usable in any place a human can be used


sharpening the saw

The other day I was reading some delicious GoF and even though it was published 15 years ago, it still is a great read. I've never read it before and going into it I read several wise people basically saying the same thing, "After reading it, don't go overboard."

Apparently, there is a propensity to overuse the patterns and make a bigger mess than using no patterns at all. Being fully aware of this fact, and with the good fortune of not being a silly n00b and actually having experience using many of the design patterns I'm currently reading about in the real world, it got me thinking as to why people would overuse the patterns. I think it is because the book is a sublime piece of work, the patterns are expressed succinctly, the examples are clear, and the code that is produced is readable and understandable. The problem domains are complex but well suited to pattern application. In reading the book you get an impression that patterns make things better, and that because when skillfully applied they generally do.

The problem is that there is a lack of examples of when a pattern bites you, when the inartful application of patterns leaves you fighting against an army of delegates, bridges, and command objects. This got me thinking about pattern-abuse's cousin, the anti-pattern.

The anti-pattern is something that very few people ever study or know the names of, but they pop up all over and most of us have to deal with them on a daily basis. For education's sake I've picked the best one's from Wikipedia's excellent list.

Abstraction Inversion -

An anti-pattern arising when users of a construct need functions implemented within it but not exposed by its interface. The result is that the users re-implement the required functions in terms of the interface, which in its turn uses the internal implementation of the same functions.
The most egregious example of this that I can think of is languages that don't treat functions as first class objects. This is the cause of fun code like this

import java.lang.reflect.InvocationTargetException;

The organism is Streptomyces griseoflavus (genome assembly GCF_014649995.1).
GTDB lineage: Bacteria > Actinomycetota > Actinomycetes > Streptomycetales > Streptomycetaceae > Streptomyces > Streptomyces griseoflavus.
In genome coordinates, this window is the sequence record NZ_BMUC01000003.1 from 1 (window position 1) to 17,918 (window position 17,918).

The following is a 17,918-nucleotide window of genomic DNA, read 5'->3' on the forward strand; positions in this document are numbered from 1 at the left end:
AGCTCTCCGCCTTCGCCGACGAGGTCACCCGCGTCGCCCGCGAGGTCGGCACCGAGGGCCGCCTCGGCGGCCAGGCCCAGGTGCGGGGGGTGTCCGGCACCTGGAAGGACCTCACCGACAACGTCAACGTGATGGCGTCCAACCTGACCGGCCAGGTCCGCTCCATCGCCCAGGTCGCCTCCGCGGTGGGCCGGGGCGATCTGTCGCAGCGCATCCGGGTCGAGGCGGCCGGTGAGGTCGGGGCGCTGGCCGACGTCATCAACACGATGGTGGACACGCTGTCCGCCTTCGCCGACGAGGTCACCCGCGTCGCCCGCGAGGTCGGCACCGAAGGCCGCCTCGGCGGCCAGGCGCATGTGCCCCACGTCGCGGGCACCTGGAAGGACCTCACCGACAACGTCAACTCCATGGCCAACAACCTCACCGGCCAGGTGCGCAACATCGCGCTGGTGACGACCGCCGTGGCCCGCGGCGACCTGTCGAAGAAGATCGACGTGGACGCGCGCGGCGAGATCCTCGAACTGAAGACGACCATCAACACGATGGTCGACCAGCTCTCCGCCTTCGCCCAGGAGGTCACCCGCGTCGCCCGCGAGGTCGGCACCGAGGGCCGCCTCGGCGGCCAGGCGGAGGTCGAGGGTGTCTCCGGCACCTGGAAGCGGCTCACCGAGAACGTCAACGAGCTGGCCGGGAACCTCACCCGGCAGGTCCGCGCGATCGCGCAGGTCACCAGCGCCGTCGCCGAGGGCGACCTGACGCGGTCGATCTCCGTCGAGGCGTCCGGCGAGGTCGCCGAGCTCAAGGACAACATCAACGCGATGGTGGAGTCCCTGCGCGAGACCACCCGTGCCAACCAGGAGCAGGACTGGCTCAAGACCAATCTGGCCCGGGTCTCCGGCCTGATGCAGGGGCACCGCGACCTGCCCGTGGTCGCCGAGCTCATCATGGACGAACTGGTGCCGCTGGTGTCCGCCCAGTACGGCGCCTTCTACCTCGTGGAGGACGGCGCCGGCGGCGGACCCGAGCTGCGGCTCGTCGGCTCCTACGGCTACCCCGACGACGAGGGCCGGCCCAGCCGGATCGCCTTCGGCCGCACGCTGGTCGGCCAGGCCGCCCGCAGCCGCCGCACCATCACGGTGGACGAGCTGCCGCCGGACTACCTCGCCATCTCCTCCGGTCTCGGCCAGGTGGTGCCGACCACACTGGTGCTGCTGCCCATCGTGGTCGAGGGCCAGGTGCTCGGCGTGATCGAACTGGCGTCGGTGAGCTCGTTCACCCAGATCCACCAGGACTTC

import java.lang.reflect.Method;
import java.lang.reflect.Type;
import java.util.Locale;
import static java.lang.System.out;
import static java.lang.System.err;

public class Deet<T> {
  private boolean testDeet(Locale l) {
    // getISO3Language() may throw a MissingResourceException
    out.format("Locale = %s, ISO Language Code = %s%n", l.getDisplayName(), l.getISO3Language());
    return true;

  private int testFoo(Locale l) { return 0; }
  private boolean testBar() { return true; }

  public static void main(String... args) {
    if (args.length != 4) {
    try {
      Class<?> c = Class.forName(args[0]);
      Object t = c.newInstance();

      Method[] allMethods = c.getDeclaredMethods();
      for (Method m : allMethods) {
        String mname = m.getName();
        if (!mname.startsWith("test") || (m.getGenericReturnType() != boolean.class)) {
        Type[] pType = m.getGenericParameterTypes();
        if ((pType.length != 1) || Locale.class.isAssignableFrom(pType[0].getClass())) {

        out.format("invoking %s()%n", mname);
        try {
          Object o = m.invoke(t, new Locale(args[1], args[2], args[3]));
          out.format("%s() returned %b%n", mname, (Boolean) o);

          // Handle any exceptions thrown by method to be invoked.
        } catch (InvocationTargetException x) {
          Throwable cause = x.getCause();
          err.format("invocation of %s failed: %s%n", mname, cause.getMessage());

     // production code should handle these exceptions more gracefully
  } catch (ClassNotFoundException x) {
  } catch (InstantiationException x) {
  } catch (IllegalAccessException x) {

Expection Handling (a portmanteau of expect and exception) -

Using a language's error handling system to implement normal program logic
You shouldn't do this, if you are, you are doing your job wrong, stop that. The catch block should be used to perform exception handling, that's it.

Golden Hammer aka Silver Bullet -

"When the only tool you have is a hammer, it is tempting to treat everything as if it were a nail. - Abraham Maslow
If you read the GoF Design Patterns book and then proceed to use Design Patterns everywhere, this is your anti-pattern!

The GoF book was so groundbreaking because it allowed us to encapsulate and share knowledge. Design Patterns are to our brains and conversations what classes are to compilers. For the first time we could talk to people we didn't know about implementing the Visitor pattern to solve a problem, and all parties involved knew what the other was talking about.

Maybe its time someone wrote a comprehensive anti-pattern book, and so we could stop saying that code smells, and really identify the anti-pattern at work. Being able to identify bad code is just as important as being able to write good code.

I only scratched the surface of anti-patterns. Go read the rest of the list for yourself, then try to identify if you are using anti-patterns in your code, then REFACTOR!

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